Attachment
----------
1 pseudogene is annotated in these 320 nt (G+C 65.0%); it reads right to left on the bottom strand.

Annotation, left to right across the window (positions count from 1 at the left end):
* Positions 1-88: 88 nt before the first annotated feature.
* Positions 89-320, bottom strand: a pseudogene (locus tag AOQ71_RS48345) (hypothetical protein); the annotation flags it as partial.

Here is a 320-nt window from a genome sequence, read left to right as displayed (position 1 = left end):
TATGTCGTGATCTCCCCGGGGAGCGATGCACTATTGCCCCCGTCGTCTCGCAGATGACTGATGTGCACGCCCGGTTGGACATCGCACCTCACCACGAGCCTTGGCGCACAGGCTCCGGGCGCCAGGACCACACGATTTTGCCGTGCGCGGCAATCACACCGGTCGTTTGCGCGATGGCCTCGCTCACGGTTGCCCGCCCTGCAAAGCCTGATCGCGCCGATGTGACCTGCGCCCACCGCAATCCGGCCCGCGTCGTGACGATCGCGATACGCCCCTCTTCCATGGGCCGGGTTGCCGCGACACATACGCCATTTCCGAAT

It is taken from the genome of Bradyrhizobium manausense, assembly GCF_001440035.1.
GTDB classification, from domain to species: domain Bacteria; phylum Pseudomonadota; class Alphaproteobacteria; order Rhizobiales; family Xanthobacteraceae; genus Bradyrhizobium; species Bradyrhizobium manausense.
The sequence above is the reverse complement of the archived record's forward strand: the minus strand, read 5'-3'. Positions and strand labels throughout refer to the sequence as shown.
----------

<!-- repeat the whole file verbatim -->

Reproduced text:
1 pseudogene is annotated in these 320 nt (G+C 65.0%); it reads right to left on the bottom strand.

Annotation, left to right across the window (positions count from 1 at the left end):
* Positions 1-88: 88 nt before the first annotated feature.
* Positions 89-320, bottom strand: a pseudogene (locus tag AOQ71_RS48345) (hypothetical protein); the annotation flags it as partial.

Here is a 320-nt window from a genome sequence, read left to right as displayed (position 1 = left end):
TATGTCGTGATCTCCCCGGGGAGCGATGCACTATTGCCCCCGTCGTCTCGCAGATGACTGATGTGCACGCCCGGTTGGACATCGCACCTCACCACGAGCCTTGGCGCACAGGCTCCGGGCGCCAGGACCACACGATTTTGCCGTGCGCGGCAATCACACCGGTCGTTTGCGCGATGGCCTCGCTCACGGTTGCCCGCCCTGCAAAGCCTGATCGCGCCGATGTGACCTGCGCCCACCGCAATCCGGCCCGCGTCGTGACGATCGCGATACGCCCCTCTTCCATGGGCCGGGTTGCCGCGACACATACGCCATTTCCGAAT

It is taken from the genome of Bradyrhizobium manausense, assembly GCF_001440035.1.
GTDB classification, from domain to species: domain Bacteria; phylum Pseudomonadota; class Alphaproteobacteria; order Rhizobiales; family Xanthobacteraceae; genus Bradyrhizobium; species Bradyrhizobium manausense.
The sequence above is the reverse complement of the archived record's forward strand: the minus strand, read 5'-3'. Positions and strand labels throughout refer to the sequence as shown.